For many years, critics of the current 401(k) fee system have claimed that high fees were hidden and not clearly disclosed by vendors. Plaintiffs in class action litigation have seized on this murky area and have been challenging plan fees paid by participants. In fact, studies have shown that a surprising number of plan sponsors and participants are under the misconception that they pay no fees for participating in 401(k) plans, but even those sponsors who desire to better understand the costs of running a 401(k) plan found it difficult since the applicable fees are paid to multiple service providers on a varied basis. Because often sunlight is the best disinfectant, the U.S. Department of Labor (DOL) responded to these concerns by issuing regulations requiring mandatory disclosure of direct and indirect fees by vendors to the fiduciaries who hire them and by plan administrators to plan participants.  Rather than regulating the type or level of fees, the DOL is requiring greater fee transparency and fiduciary accountability. Fiduciaries who ignore their responsibilities to evaluate the disclosed fees will do so at their peril. In addition to being at higher risk of being sued by participants, they will find that the accountants who do required plan audits and DOL auditors will focus on compliance and fees in the future.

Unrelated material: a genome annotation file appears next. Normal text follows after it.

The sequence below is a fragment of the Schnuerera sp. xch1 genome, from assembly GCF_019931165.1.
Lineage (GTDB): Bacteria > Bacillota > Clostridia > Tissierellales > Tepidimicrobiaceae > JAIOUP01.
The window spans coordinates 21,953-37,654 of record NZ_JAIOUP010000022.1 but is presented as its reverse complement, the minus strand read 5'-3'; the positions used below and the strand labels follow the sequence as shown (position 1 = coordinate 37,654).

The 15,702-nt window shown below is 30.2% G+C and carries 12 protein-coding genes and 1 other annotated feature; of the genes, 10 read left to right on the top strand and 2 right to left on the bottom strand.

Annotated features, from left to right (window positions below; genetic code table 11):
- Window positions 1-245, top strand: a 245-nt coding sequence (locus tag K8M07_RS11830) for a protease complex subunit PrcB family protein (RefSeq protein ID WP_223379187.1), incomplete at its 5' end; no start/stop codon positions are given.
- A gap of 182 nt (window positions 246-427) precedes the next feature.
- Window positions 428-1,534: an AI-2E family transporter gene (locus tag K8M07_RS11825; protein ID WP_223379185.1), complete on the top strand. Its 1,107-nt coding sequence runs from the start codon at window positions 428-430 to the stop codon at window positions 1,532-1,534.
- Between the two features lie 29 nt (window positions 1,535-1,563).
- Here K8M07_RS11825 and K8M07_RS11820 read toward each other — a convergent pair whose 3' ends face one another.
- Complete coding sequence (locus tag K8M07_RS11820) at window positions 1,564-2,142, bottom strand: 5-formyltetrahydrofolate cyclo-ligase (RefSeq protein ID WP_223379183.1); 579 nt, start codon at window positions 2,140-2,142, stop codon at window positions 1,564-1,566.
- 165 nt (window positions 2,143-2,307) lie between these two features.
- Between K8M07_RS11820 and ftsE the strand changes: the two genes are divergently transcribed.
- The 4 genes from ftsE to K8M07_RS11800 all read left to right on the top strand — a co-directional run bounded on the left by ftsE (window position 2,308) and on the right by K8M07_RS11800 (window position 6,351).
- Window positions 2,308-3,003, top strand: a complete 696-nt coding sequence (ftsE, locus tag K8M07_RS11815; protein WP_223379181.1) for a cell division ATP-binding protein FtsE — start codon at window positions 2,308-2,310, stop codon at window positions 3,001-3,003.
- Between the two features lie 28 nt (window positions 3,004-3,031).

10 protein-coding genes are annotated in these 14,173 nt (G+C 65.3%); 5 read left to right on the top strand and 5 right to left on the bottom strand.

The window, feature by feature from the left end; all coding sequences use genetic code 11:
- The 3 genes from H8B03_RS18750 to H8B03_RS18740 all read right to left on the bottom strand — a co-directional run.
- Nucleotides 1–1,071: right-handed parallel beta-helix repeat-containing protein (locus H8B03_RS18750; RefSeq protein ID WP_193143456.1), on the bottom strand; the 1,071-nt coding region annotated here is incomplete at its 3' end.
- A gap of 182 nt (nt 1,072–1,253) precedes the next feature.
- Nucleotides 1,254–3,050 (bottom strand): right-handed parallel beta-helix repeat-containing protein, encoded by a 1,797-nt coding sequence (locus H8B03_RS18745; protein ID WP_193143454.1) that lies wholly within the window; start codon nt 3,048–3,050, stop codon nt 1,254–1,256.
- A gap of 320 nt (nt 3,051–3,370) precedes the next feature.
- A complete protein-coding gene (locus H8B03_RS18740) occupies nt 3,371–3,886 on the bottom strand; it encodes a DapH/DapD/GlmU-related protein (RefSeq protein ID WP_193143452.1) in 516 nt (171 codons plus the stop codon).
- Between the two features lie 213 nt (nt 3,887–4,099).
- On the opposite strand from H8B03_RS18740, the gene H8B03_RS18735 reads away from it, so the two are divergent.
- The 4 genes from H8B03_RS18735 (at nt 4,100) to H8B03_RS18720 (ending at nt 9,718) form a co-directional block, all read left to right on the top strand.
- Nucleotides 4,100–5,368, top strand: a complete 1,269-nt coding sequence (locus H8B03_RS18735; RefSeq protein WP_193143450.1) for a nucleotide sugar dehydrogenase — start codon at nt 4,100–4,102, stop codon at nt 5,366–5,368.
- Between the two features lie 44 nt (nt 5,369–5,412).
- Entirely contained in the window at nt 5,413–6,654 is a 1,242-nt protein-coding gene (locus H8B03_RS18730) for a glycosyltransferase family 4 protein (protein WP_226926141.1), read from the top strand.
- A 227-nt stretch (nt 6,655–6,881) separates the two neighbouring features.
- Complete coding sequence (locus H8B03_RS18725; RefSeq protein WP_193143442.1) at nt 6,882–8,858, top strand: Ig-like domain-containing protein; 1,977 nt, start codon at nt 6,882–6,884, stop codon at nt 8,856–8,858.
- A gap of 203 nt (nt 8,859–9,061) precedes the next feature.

Third party fiduciaries and vendors to U.S. pension and profit sharing plans were required to provide mandatory fee disclosure to the plan fiduciaries responsible for hiring them by July 1, 2012. No doubt, this has been a very big deal for the U.S. retirement plan and investment industry.  The first step for plan sponsors is for fiduciaries to confirm that they received the required 408(b)(2) disclosures and to review them carefully.  Retaining a service provider that has not provided the disclosure is a prohibited transaction under the Employee Retirement Income Security Act (ERISA), in the DOL’s view, and could expose fiduciaries to personal liability. Fiduciaries who have not received the mandatory disclosures or who have received incomplete disclosures must promptly request the missing disclosures and report any continued noncompliance to the DOL no later than 90 days thereafter. The DOL has also stated that noncomplying service providers must be terminated as soon as possible consistent with the fiduciary duty of prudence.

The disclosures provided by vendors will vary in their format and clarity, as the DOL did not specify any standard disclosure template. In many cases, it will be necessary to ask further questions or ask for additional information in order to understand the vendor’s fees, which is a prerequisite for evaluation.  Some fees are direct, while others are “indirect.” It is especially important that the fiduciaries understand any so-called “revenue sharing” arrangements that are being used to pay plan fees. If disclosure was incomplete or unclear and clarification is not forthcoming, the safe course for plan fiduciaries is to treat this situation as noncompliance and to report it to the Department of Labor.